Difference between Unity and GNOME

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I often come across the terms Unity and GNOME while reading about Ubuntu. I understand that Unity is the default desktop environment for Ubuntu. What is GNOME and how is it related to/different from Unity?

There exist a lot of different desktop environments and window managers for Linux. Gnome used to be the default one for Ubuntu, but in recent versions this has changed to being Unity.

l3dx
August 16, 2013 06:41 AM

What is GNOME?

GNOME is a lot of things. Usually, GNOME refers to GNOME Desktop Environment. Quoting the Arch Wiki:

A desktop environment bundles together a variety of X clients to provide common graphical user interface elements such as icons, toolbars, wallpapers, and desktop widgets. Additionally, most desktop environments include a set of integrated applications and utilities.

It is created and maintained by the GNOME foundation. They are the driving force behind a large number of popular applications, as well as...

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I often come across the terms Unity and GNOME while reading about Ubuntu. I understand that Unity is the default desktop environment for Ubuntu. What is GNOME and how is it related to/different from Unity?

What is GNOME?

GNOME is a lot of things. Usually, GNOME refers to GNOME Desktop Environment. Quoting the Arch Wiki:

A desktop environment bundles together a variety of X clients to provide common graphical user interface elements such as icons, toolbars, wallpapers, and desktop widgets. Additionally, most desktop environments include a set of integrated applications and utilities.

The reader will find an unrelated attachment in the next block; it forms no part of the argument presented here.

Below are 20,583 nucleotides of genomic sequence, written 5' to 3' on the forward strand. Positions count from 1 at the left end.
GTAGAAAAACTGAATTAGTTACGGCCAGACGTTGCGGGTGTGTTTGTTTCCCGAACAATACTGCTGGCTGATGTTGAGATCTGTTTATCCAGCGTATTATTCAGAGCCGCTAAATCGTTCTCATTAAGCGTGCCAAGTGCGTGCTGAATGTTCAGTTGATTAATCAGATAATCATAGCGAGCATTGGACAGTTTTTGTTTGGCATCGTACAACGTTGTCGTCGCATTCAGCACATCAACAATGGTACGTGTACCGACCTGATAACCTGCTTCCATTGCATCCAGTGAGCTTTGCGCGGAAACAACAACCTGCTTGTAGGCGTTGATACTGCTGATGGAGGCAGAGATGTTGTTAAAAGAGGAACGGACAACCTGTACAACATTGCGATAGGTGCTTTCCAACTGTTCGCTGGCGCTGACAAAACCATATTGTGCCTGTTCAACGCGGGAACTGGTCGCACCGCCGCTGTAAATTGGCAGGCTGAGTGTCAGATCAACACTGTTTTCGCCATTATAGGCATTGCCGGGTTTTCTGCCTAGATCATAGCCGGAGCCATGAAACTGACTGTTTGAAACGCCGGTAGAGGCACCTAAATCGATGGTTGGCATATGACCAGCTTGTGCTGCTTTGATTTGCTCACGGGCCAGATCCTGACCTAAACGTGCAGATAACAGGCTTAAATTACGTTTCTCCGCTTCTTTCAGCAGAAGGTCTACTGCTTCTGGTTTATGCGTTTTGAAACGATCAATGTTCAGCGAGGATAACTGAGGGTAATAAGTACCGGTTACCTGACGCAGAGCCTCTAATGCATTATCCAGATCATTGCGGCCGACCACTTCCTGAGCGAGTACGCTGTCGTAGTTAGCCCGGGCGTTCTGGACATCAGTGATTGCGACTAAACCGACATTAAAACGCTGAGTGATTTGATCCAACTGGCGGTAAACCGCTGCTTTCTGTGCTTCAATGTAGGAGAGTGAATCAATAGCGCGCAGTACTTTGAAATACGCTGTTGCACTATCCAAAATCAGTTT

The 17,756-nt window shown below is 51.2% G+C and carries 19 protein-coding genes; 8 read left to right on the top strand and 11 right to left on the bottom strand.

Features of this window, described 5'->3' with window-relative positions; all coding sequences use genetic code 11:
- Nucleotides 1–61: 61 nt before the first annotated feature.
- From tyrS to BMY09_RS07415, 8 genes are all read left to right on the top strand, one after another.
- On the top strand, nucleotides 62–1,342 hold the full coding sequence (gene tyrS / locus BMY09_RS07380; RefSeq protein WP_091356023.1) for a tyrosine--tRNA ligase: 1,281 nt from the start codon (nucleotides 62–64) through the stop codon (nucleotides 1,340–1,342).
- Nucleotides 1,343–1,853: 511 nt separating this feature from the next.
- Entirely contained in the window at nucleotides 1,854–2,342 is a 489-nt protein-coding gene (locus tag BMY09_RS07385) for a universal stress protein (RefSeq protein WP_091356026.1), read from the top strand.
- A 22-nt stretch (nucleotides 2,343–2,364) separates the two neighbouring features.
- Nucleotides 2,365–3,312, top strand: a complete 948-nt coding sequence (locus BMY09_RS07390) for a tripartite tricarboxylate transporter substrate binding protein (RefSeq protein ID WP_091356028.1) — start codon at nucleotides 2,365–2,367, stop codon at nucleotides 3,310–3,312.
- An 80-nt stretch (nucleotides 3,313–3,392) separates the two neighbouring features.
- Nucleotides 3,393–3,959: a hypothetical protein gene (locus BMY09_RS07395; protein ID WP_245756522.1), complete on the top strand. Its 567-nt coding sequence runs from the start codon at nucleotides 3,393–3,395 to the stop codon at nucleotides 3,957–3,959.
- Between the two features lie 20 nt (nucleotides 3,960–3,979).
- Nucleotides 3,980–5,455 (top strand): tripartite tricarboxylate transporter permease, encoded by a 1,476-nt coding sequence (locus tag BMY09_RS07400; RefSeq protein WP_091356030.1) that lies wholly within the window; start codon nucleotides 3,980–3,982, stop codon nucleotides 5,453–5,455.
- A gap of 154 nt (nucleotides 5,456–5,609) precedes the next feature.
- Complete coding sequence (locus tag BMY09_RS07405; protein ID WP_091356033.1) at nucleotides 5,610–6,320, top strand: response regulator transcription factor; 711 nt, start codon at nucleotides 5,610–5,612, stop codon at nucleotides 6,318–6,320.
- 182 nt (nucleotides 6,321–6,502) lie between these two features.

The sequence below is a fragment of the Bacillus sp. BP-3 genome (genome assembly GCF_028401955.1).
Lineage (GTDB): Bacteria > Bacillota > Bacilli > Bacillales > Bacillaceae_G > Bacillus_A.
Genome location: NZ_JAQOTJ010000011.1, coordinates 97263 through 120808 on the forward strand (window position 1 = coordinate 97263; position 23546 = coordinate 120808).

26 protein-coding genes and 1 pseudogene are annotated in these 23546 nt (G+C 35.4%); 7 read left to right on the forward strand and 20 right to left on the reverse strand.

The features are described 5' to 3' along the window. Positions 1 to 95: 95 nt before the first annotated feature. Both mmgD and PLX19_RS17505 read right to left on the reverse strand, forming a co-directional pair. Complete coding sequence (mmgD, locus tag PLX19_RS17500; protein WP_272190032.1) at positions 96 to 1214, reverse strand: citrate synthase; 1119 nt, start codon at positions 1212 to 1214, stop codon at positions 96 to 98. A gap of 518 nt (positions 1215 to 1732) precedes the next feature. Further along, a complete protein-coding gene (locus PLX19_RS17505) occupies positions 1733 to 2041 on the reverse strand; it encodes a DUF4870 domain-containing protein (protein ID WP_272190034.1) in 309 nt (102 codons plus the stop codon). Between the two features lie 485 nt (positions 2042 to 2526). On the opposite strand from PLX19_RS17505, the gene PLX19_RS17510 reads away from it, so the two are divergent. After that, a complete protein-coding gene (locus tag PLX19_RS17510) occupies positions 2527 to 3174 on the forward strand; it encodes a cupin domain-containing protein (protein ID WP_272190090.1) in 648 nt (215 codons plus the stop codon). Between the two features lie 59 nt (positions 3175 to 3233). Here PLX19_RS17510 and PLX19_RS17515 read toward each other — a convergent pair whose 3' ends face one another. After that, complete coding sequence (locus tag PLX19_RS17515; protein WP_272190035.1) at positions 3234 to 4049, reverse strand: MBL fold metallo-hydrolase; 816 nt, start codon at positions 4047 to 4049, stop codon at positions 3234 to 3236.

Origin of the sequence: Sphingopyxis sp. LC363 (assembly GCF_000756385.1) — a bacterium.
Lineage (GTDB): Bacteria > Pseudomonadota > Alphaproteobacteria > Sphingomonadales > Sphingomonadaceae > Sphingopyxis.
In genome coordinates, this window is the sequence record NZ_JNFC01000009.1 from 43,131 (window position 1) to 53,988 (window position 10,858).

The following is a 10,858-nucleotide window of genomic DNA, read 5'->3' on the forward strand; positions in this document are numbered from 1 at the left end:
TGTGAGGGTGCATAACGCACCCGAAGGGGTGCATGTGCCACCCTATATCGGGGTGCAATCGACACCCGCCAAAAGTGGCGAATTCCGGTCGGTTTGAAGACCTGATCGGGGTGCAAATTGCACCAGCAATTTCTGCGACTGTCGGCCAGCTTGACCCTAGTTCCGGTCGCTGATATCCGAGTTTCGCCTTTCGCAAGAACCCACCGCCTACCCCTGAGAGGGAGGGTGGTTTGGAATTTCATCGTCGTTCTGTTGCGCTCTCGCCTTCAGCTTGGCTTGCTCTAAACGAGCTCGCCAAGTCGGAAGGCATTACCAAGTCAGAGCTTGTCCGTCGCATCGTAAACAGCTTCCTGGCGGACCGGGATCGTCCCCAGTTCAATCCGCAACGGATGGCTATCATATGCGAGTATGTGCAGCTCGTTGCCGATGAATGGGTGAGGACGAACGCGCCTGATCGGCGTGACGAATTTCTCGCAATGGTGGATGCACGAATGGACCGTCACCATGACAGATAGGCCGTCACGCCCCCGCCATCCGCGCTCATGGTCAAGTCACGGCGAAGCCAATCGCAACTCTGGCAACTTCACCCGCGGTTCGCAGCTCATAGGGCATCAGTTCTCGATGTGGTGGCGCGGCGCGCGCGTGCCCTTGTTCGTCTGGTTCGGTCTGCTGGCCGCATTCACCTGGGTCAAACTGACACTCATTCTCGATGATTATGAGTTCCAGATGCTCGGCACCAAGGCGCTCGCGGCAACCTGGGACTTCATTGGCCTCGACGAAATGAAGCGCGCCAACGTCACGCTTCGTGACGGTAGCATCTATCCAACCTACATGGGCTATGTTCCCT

It is created and maintained by the GNOME foundation. They are the driving force behind a large number of popular applications, as well as the providers of a set of libraries such as GTK, GObject and even a language called Vala, which are used to build the applications in the GNOME DE, and are part of the GNOME project as a whole.

There are two relatively well known...

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I was thinking about the difference between Gnome and Gnome Shell. The screenshots of Gnome that I have seen on their website were different of what Gnome I got in Ubuntu 11.10 with Unity.

I found Gnome Shell is not installed on my Ubuntu 11.10. I upgraded from Ubuntu 11.04. Why was it like that? The reason is, Gnome Shell is not shipped with Gnome 3.


tahir@StoneCode:~$ gnome-shell --version
The program 'gnome-shell' is currently not installed. You can install it by typing: sudo apt-get install gnome-shell

And why I need Gnome Shell? When I am using Unity. I have seen many people who are not using Unity and are using installed Gnome Shell. Actually I figured it out, Gnome Shell is a separate component. And you can not use Gnome Shell when you are using Unity interface. If you are happy with Unity interface, then there is no need to use Gnome Shell. Gnome Shell means a different UI than Unity. It’s like a Gnome Classic.

If you guys are...